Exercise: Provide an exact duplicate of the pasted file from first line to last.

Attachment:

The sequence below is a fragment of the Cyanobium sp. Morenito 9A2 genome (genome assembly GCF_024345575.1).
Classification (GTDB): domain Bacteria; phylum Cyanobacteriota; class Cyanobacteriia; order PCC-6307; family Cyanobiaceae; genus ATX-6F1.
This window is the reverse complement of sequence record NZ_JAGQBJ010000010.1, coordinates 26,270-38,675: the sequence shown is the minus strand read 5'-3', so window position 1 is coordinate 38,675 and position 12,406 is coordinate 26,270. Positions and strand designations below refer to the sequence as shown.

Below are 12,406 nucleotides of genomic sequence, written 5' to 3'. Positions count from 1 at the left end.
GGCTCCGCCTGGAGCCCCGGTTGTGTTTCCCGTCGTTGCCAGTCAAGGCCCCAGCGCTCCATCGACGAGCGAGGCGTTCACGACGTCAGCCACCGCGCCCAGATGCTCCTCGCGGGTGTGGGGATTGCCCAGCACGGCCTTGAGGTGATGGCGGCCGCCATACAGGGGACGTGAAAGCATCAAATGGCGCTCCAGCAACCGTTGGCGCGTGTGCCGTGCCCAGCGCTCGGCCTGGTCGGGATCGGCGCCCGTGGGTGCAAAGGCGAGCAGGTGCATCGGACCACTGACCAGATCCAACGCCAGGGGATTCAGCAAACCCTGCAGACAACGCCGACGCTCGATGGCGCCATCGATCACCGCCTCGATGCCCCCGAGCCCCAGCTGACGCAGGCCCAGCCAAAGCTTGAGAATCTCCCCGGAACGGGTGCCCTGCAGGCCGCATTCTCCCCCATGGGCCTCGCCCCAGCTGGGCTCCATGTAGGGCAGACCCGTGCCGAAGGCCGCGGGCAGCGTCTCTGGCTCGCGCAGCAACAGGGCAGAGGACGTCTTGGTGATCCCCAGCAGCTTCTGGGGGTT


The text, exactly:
The sequence below is a fragment of the Cyanobium sp. Morenito 9A2 genome (genome assembly GCF_024345575.1).
Classification (GTDB): domain Bacteria; phylum Cyanobacteriota; class Cyanobacteriia; order PCC-6307; family Cyanobiaceae; genus ATX-6F1.
This window is the reverse complement of sequence record NZ_JAGQBJ010000010.1, coordinates 26,270-38,675: the sequence shown is the minus strand read 5'-3', so window position 1 is coordinate 38,675 and position 12,406 is coordinate 26,270. Positions and strand designations below refer to the sequence as shown.

Below are 12,406 nucleotides of genomic sequence, written 5' to 3'. Positions count from 1 at the left end.
GGCTCCGCCTGGAGCCCCGGTTGTGTTTCCCGTCGTTGCCAGTCAAGGCCCCAGCGCTCCATCGACGAGCGAGGCGTTCACGACGTCAGCCACCGCGCCCAGATGCTCCTCGCGGGTGTGGGGATTGCCCAGCACGGCCTTGAGGTGATGGCGGCCGCCATACAGGGGACGTGAAAGCATCAAATGGCGCTCCAGCAACCGTTGGCGCGTGTGCCGTGCCCAGCGCTCGGCCTGGTCGGGATCGGCGCCCGTGGGTGCAAAGGCGAGCAGGTGCATCGGACCACTGACCAGATCCAACGCCAGGGGATTCAGCAAACCCTGCAGACAACGCCGACGCTCGATGGCGCCATCGATCACCGCCTCGATGCCCCCGAGCCCCAGCTGACGCAGGCCCAGCCAAAGCTTGAGAATCTCCCCGGAACGGGTGCCCTGCAGGCCGCATTCTCCCCCATGGGCCTCGCCCCAGCTGGGCTCCATGTAGGGCAGACCCGTGCCGAAGGCCGCGGGCAGCGTCTCTGGCTCGCGCAGCAACAGGGCAGAGGACGTCTTGGTGATCCCCAGCAGCTTCTGGGGGTT